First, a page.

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Don't forget to make the instrumental mix! DAW Software
Old 19th December 2010
  #1
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Silver Sonya's Avatar
 

Don't forget to make the instrumental mix!



I always forget to do a print of the mix without vocals.

The majority of artists I work with come back and ask for instrumental for licensing. And it's always an embarrassing situation. If we didn't make one at the time, I have to go back and remix. And then I have to charge them, of course.

Bands rarely remember to request this at the time because they're focused solely on making the album. But increasingly, this is not where the music's primary commercial fate will lie.

So, this thread's a reminder: Whenever possible, PRINT AN INSTRUMENTAL VERSION!

Just a matter of muting the vox off and running it again. How hard can it be?

I'm a dummy.

- c
Old 19th December 2010
  #2
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No doubt!

I've had this come back to bite me in the a$$ on more than one occasion.
Old 19th December 2010
  #3
Gear Addict
 

My producer does a mix with just background vox and an acapella mix as well.
Old 19th December 2010
  #4
I'd write it into the contract, they have to check a box if they want the instrumental mix, if they want it done at a later time then they have to pay, etc, etc.
Old 19th December 2010
  #5
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For a number of years now I've been in the practice of doing the following when I start printing a mix :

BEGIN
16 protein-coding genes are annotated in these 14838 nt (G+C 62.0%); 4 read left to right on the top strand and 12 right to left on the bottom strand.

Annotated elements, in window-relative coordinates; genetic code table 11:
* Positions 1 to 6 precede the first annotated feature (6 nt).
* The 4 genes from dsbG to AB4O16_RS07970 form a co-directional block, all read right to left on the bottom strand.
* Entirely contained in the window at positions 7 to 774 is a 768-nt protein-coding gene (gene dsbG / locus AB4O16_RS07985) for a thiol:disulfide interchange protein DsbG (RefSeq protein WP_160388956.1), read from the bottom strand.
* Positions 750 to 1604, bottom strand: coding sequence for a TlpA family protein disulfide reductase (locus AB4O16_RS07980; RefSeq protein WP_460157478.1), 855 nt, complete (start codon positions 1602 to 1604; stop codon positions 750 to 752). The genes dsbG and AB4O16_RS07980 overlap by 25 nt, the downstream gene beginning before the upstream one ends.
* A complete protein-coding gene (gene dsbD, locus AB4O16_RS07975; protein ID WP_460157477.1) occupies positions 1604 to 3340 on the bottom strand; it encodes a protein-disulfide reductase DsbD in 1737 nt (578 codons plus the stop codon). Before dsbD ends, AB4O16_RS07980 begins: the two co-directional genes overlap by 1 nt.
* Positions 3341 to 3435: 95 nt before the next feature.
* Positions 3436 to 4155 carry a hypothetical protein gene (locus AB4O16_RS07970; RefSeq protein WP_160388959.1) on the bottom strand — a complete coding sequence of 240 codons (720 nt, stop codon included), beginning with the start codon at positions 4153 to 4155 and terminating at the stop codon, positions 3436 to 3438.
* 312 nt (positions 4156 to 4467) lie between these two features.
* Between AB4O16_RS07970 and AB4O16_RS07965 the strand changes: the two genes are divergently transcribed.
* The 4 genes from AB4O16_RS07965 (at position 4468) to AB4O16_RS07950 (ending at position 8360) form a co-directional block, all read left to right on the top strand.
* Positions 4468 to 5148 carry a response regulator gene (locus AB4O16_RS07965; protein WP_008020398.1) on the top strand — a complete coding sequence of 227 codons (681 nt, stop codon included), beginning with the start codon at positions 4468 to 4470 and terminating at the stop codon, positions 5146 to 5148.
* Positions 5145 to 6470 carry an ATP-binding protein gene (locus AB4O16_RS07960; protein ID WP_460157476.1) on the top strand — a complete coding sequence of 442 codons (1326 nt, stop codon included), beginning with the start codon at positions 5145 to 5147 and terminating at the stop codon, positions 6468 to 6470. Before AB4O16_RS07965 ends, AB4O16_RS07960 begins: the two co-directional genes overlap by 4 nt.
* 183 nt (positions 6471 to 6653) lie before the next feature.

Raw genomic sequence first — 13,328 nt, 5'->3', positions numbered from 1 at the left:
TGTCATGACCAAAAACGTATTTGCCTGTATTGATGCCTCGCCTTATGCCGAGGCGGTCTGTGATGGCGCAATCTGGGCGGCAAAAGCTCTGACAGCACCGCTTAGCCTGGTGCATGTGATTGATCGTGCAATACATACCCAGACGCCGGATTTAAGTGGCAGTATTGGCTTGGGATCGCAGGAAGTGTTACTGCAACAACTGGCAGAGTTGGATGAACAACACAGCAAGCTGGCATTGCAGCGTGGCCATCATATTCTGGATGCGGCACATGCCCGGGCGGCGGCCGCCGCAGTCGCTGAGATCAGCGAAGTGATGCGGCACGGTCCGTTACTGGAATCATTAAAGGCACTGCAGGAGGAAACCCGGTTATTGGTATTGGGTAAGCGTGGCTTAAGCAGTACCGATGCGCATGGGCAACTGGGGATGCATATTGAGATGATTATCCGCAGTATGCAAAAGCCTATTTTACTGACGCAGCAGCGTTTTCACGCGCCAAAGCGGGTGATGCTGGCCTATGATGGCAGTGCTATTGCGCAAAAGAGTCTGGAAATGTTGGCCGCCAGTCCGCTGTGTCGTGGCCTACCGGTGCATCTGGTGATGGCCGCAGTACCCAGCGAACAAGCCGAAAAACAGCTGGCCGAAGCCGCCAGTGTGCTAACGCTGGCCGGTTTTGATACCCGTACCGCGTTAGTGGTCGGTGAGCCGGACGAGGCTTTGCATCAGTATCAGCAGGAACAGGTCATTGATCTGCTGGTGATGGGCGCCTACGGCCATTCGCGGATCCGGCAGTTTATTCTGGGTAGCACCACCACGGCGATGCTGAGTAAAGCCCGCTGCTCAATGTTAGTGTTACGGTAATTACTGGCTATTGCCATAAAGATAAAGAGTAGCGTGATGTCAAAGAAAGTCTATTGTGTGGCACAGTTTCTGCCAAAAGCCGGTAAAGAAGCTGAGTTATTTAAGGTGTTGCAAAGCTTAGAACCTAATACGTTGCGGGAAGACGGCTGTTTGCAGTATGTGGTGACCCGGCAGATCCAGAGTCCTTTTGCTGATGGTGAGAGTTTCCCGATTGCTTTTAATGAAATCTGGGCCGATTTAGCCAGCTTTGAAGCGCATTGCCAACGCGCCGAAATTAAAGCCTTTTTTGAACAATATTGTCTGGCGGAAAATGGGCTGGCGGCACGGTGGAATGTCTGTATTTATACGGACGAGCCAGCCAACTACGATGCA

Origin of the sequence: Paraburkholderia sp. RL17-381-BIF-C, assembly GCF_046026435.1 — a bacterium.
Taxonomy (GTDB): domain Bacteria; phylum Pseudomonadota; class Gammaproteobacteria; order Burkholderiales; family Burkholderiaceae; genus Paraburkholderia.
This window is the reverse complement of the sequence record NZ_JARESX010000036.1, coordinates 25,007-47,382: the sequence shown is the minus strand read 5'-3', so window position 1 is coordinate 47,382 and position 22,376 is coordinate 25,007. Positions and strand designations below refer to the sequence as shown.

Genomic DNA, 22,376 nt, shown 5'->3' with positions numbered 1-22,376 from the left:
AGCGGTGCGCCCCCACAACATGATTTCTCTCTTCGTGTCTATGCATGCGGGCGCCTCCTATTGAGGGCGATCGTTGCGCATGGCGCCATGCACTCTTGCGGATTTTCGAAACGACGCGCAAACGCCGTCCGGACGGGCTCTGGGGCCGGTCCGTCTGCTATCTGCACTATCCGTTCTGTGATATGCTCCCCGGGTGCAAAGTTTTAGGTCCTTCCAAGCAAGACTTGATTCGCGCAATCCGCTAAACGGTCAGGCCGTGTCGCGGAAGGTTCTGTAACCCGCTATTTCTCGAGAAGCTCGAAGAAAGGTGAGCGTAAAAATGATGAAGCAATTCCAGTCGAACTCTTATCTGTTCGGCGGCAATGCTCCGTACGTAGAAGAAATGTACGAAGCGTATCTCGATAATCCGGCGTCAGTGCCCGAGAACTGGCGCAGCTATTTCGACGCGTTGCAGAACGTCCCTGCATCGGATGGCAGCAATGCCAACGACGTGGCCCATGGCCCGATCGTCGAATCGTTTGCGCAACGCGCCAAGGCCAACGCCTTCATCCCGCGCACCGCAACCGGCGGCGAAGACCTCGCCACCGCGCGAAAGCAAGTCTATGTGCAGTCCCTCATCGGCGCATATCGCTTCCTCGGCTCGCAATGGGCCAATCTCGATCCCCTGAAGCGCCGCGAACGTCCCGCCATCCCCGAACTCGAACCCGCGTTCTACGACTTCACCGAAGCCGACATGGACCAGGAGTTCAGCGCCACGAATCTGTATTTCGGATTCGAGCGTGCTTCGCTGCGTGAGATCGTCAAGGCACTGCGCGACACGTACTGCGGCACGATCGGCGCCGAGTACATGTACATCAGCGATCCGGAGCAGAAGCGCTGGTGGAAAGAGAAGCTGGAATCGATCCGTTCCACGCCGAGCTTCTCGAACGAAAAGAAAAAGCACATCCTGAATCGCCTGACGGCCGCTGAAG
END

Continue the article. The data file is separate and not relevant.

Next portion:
Mix 1 Finished
Mix 2 Vocal Up (1.5 dB)
Mix 3 Vocal Down (1.5 dB)
Mix 4 Instrumental
Mix 5 Accapella

After that, I'll usually do alternate mixes (Drums/Guitars Up or Down) anyhow. I find it's best just to offer to do it. Sure, more notes and documentation, but It's worth it in the long run. How many times have you heard "It sounds great but if the solo was just a little louder .."

Clients like you for thinking ahead enough to offer them the options. It also makes it much more clear cut that they will need to pay you if they want to pull the whole mix up again and do a Revision.
Old 19th December 2010
  #6
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waxx's Avatar
 

Quote:
Originally Posted by ray_subsonic View Post
For a number of years now I've been in the practice of doing the following when I start printing a mix :

Mix 1 Finished
Mix 2 Vocal Up (1.5 dB)
Mix 3 Vocal Down (1.5 dB)
Mix 4 Instrumental
Mix 5 Accapella

After that, I'll usually do alternate mixes (Drums/Guitars Up or Down) anyhow. I find it's best just to offer to do it. Sure, more notes and documentation, but It's worth it in the long run. How many times have you heard "It sounds great but if the solo was just a little louder .."

Clients like you for thinking ahead enough to offer them the options. It also makes it much more clear cut that they will need to pay you if they want to pull the whole mix up again and do a Revision.
I do rather the same, except in some circumstances when i know it's not needed (jazz, classical and co or reggae dubplates that i mix sometimes)
Old 19th December 2010
  #7
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Ain't Nobody's Avatar
 

Sorry for my ignorance, but when exactly is an instrumental version called for? Like they're splicing in bits of it for a car commercial or something?

Jus wondering when it's used as I didn't realize there was such common call for it.